The environment has such a dramatic effect on the health of children.  As children grow the environment is constantly contributing positively or negatively to the normal development of the child’s mind and body.  According to the World Health Organization almost a third of children age five and younger die each year because of environmental related causes.  Most of these problems are due to poverty, malnutrition, and sanitation in developing countries.  However, there are problems we worry about right here in the United States.  Many foods and toys can have harmful substances in/on them.  Pollution in the air and from factories/plants in areas of the country can have effects on the development of children.   I look to the day when I have children and think of all the ways I hope to keep them safe and away from harmful poisons and substances that can negatively affect their physical or mental development.  I know I can’t keep them from everything and they re bound to be exposed to many harmful things but I hope to be able to learn about those ways in which I can protect them and help to develop to their full potential.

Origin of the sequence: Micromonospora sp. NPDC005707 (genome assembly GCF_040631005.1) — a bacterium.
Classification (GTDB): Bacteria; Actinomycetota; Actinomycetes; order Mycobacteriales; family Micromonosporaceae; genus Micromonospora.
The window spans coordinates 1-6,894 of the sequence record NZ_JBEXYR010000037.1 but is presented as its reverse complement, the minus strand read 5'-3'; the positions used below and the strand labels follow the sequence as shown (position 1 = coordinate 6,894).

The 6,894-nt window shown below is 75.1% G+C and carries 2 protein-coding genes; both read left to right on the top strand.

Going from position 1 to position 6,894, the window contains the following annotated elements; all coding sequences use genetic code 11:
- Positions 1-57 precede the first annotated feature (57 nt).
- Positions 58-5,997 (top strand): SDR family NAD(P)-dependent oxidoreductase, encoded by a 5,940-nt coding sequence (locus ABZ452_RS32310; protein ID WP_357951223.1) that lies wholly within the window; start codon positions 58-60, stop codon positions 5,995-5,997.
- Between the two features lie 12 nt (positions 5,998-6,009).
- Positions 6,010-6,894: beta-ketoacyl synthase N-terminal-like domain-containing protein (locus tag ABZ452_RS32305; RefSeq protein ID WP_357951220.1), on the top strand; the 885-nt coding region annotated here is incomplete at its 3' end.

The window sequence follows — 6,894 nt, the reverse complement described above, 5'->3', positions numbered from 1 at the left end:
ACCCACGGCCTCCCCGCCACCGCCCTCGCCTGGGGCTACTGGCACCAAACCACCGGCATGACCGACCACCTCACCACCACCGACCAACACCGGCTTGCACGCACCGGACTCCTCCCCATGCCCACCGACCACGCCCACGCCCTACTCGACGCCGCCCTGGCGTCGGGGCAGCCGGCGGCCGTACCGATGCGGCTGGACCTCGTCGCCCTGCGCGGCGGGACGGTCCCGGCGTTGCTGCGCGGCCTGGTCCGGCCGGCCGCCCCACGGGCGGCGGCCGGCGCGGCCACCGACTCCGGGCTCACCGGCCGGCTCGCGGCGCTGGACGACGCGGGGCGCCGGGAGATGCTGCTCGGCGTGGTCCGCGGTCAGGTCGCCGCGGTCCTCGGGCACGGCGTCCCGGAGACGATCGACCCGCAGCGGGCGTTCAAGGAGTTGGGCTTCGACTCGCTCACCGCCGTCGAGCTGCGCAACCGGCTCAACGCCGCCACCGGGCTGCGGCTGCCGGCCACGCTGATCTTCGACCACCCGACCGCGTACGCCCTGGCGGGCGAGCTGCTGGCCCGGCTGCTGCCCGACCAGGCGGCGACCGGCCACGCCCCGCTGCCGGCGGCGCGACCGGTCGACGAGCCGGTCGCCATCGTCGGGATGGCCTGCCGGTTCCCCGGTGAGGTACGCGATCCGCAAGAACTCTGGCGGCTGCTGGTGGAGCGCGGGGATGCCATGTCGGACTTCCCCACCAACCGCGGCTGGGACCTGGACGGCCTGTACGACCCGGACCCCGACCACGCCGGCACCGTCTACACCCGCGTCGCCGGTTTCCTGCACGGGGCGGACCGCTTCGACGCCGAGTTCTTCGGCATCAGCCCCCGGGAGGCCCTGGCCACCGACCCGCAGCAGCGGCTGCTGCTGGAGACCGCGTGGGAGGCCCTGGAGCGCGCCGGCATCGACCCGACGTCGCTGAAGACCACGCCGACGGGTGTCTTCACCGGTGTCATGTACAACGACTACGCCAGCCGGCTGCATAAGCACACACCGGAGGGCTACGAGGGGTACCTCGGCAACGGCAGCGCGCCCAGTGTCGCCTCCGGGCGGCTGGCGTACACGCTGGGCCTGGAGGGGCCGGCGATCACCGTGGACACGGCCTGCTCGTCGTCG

The WHO has 10 interesting ways the environment affects children and where these problems are most prevalent.  I highly recommend looking over these facts.

According to this site we use approximately 350 gallons of water per day with the highest percentage coming from toilet use!  I thought this was very interesting and can’t help thinking of this fact each time I go to the restroom…Fortunately for those who drink a lot of water to keep their bodies healthy advances have been made in the toilet business allowing for better conservation of water.

Growing up my dad loved conserving everything; water, electricity, money, etc.  He was so proud when we bought those first efficient toilets.  Unfortunately those first models weren’t prepared for my three older brothers (think plunger).  Luckily they have drastically improved these special toilets.  Most toilets now are designed to conserve water and when people design and build their own homes or remodel they usually have to request if they want the non-water-conserving toilets.   It’s good to see this innovation occurring and even moving to things such as faucets, shower heads, and hoses.